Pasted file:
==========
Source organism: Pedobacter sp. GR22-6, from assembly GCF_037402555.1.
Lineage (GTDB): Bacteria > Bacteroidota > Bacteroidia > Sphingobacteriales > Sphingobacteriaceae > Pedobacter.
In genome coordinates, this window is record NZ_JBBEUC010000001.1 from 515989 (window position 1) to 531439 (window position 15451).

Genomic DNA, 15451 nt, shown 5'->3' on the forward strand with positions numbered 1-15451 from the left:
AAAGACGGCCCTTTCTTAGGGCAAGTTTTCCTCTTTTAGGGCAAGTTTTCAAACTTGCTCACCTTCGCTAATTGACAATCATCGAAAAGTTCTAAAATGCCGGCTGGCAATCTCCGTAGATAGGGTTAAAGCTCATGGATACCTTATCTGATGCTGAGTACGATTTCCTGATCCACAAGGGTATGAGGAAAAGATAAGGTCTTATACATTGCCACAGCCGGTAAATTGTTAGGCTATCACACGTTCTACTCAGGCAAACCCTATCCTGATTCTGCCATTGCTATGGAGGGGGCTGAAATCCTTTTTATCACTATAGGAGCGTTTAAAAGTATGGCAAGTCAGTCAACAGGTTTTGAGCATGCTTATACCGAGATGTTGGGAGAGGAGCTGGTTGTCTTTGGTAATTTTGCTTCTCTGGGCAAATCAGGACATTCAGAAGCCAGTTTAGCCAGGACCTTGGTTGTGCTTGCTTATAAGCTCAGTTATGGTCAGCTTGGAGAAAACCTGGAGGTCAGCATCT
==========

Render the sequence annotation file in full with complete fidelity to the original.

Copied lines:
Source organism: Pedobacter sp. GR22-6, from assembly GCF_037402555.1.
Lineage (GTDB): Bacteria > Bacteroidota > Bacteroidia > Sphingobacteriales > Sphingobacteriaceae > Pedobacter.
In genome coordinates, this window is record NZ_JBBEUC010000001.1 from 515989 (window position 1) to 531439 (window position 15451).

Genomic DNA, 15451 nt, shown 5'->3' on the forward strand with positions numbered 1-15451 from the left:
AAAGACGGCCCTTTCTTAGGGCAAGTTTTCCTCTTTTAGGGCAAGTTTTCAAACTTGCTCACCTTCGCTAATTGACAATCATCGAAAAGTTCTAAAATGCCGGCTGGCAATCTCCGTAGATAGGGTTAAAGCTCATGGATACCTTATCTGATGCTGAGTACGATTTCCTGATCCACAAGGGTATGAGGAAAAGATAAGGTCTTATACATTGCCACAGCCGGTAAATTGTTAGGCTATCACACGTTCTACTCAGGCAAACCCTATCCTGATTCTGCCATTGCTATGGAGGGGGCTGAAATCCTTTTTATCACTATAGGAGCGTTTAAAAGTATGGCAAGTCAGTCAACAGGTTTTGAGCATGCTTATACCGAGATGTTGGGAGAGGAGCTGGTTGTCTTTGGTAATTTTGCTTCTCTGGGCAAATCAGGACATTCAGAAGCCAGTTTAGCCAGGACCTTGGTTGTGCTTGCTTATAAGCTCAGTTATGGTCAGCTTGGAGAAAACCTGGAGGTCAGCATCT